A plan by Seasons Retirement Communities of Oakville to “repurpose” Bayside Centre in downtown Sarnia will take five to seven years and cost north of $100 million. Details of the massive project, obtained exclusively by First Monday show a nine storey tower for seniors, a nine storey residential tower, 73,000 square feet for Lambton County shared services, Provincial Court Offices, a medical centre, a restaurant and retail space along north Christina Street.
Plans were to be unveiled to Lambton County Council November 7 but Mike Lavallee, Chief Executive Officer for Seasons says his company is still “nailing down” rent and design for the County space. “We are talking a 20-year deal for tenants and we want to do it once and we want to do it right,” says Lavallee who indicated the project is being pestered by escalating construction costs.
“Since we purchased the mall last year costs have risen sharply and we want to get started but not at the expense of the long-term viability of the project, ” Lavallee told First Monday.
For the County which is in the first phase of the multi – phased project the lease agreement and design go hand in hand says Lavallee who suggests a special meeting of County Council may be necessary before year’s end.
Mayor Mike Bradley says the County is integral to the project and is committed to the downtown but there are a lot of moving parts. “There is a new location inside the Mall and a new lease and it is taking longer than expected”.
He agrees with Lavallee that a special meeting of County Council may be necessary to finalize a deal.
Plans received by First Monday show the main focus is off Lochiel Street with the seniors and residential towers to the north, a substantial pedestrian walkway to the south with public and secure access to County shared and social services and Provincial Offences Court into what was the former A&P Grocery Store.
The retail footprint of the mall will be substantially smaller with just 54,000 square feet allocated in phases.
Bradley views that as fortunate for the City. “Downtown Malls in Ontario are going through a slow death and I’m pleased we are no longer in that business”.
The emphasis by Seasons on senior and residential accommodation coupled with municipal and Provincial office space will make the remaining mall more viable says Bradley. “In addition to bringing people downtown a repurposed Bayside will be a residential and community hub with people who will be there to take advantage of downtown amenities”.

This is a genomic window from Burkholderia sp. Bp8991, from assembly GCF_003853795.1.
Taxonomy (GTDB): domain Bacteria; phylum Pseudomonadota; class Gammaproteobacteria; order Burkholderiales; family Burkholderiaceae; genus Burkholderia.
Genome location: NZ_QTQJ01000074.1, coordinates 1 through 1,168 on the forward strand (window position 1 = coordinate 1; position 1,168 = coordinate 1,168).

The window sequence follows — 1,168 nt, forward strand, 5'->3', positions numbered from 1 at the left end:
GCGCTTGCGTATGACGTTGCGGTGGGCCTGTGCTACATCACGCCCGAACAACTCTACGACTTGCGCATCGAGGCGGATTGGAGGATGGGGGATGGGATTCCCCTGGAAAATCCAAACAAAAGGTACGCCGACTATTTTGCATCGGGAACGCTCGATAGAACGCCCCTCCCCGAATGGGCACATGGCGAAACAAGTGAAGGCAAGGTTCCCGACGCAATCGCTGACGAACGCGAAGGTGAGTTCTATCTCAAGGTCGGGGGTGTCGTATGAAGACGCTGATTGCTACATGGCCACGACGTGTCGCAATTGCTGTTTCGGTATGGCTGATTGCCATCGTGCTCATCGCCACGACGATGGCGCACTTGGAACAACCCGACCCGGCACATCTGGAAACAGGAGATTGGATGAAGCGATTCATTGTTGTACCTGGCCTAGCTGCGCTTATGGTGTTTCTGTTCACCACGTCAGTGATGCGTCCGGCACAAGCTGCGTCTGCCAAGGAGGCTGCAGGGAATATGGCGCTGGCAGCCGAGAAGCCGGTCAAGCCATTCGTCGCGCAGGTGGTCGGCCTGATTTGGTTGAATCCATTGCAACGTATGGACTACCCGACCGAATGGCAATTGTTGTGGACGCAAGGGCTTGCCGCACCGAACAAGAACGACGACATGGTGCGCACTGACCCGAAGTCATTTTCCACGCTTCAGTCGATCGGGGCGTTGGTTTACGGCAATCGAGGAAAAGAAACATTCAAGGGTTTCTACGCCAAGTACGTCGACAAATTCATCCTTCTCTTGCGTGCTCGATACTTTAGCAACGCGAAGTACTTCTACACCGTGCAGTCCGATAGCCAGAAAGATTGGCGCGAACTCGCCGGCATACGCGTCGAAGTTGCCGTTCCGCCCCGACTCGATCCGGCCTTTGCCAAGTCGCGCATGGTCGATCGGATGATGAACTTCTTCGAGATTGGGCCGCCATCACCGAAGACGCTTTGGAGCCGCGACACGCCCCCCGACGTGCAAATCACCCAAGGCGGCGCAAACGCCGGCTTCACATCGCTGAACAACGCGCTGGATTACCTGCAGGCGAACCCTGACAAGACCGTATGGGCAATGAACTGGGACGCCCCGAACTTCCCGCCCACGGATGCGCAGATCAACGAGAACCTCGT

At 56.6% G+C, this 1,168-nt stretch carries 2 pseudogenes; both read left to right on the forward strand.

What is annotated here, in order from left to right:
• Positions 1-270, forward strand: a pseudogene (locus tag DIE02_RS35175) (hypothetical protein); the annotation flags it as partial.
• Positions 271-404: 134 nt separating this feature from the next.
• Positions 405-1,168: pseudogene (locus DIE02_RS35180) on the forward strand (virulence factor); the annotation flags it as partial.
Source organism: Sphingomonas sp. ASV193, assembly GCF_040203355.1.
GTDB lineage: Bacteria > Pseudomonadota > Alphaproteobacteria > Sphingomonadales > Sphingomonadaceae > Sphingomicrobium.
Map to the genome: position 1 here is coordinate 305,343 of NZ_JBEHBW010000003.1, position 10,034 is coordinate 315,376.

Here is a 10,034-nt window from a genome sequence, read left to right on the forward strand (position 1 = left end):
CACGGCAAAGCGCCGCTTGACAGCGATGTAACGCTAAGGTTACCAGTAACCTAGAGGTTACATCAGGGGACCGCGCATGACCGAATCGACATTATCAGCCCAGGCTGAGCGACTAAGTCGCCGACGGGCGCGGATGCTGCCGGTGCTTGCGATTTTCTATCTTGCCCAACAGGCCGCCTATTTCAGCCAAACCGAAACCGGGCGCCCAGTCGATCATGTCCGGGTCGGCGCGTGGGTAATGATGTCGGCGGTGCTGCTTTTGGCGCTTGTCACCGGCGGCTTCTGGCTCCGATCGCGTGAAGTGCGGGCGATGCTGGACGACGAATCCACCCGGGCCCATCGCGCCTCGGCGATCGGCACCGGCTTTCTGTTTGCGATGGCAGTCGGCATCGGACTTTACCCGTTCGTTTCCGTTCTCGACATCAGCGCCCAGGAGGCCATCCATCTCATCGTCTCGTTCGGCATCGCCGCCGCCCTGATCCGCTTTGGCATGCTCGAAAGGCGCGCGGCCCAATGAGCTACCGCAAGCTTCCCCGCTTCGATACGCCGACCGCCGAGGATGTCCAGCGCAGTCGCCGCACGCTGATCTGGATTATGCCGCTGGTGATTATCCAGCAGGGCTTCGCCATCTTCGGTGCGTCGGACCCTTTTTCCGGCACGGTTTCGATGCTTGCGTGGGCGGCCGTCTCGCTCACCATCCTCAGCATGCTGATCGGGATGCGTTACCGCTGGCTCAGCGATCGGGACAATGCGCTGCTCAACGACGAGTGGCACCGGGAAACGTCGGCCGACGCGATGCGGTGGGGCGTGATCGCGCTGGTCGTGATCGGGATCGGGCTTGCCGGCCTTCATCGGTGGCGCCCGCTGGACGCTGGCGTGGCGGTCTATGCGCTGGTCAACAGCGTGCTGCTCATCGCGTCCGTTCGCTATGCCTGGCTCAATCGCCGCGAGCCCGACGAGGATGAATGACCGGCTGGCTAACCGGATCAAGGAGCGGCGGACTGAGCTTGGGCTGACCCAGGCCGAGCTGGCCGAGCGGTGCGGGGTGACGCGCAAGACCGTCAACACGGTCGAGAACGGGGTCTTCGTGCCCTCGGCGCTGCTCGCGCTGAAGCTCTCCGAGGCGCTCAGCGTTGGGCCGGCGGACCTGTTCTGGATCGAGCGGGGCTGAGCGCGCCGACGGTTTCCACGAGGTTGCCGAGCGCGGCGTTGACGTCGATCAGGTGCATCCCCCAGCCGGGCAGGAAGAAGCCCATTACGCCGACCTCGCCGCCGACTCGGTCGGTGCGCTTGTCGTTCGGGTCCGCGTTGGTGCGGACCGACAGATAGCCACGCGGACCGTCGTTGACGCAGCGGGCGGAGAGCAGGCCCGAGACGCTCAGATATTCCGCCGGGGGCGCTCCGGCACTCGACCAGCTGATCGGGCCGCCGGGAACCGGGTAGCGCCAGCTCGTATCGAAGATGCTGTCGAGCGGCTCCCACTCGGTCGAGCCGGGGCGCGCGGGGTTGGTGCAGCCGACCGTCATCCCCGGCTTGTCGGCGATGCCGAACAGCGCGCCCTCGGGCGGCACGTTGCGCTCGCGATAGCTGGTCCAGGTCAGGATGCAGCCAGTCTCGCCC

Seasons, which is owned by the Labourer’s International Union Pension Fund has $500 million in assets, $200 million in projects and operates 18 retirement residences in Alberta and Ontario.
The company purchased the leasehold interest in Bayside from Chilton Capital of Toronto for more than $3 million last year. Since then it has offered the City $1 million for the 8.52 acres of property on which the Mall sits. The City has agreed to sell the property subject to Seasons arranging a suitable lease agreement with the County.
Bradley says the new Council will deal with the offer but doesn’t see it as a problem. “Sarnia needs this project, it is a game changer for the City and Seasons is a strong company with a track record and experienced professionals running it”.
With soaring construction costs Lavallee stressed the need to get started and indicated the company wants to be in the ground early next year.
While relocating the County shared services department is in the first phase plans call for a portion of the mall north of Lochiel to be demolished to accommodate a nine- storey 135,000 square foot senior’s tower and 15,000 square feet of retail space in the second phase. Subsequent phases include a 135,000-square foot residential tower, a medical centre, restaurant and more retail.
Opened in 1982 as the Sarnia Eaton Centre with 700 underground parking spaces Bayside thrived for more than two decades before falling on hard times and eventually falling into receivership in 2012.
Ownership changed several times before Seasons purchased the leasehold interest last year and is in the throes of purchasing the City’s interest in the property.
Lavallee says proximity to neighbouring businesses, the downtown, waterfront and Bluewater Health were factors in the company’s decision to buy the mall. Others were a proposed transit hub in the north-east corner of the property and those 700 underground parking spaces that will be available for public use 24 hours a day seven days a week.
“To have 700 parking spaces for theatre, shopping and other uses that will make downtown an even more significant hub” says Lavallee.
Seventy–five full and part time jobs will eventually be created.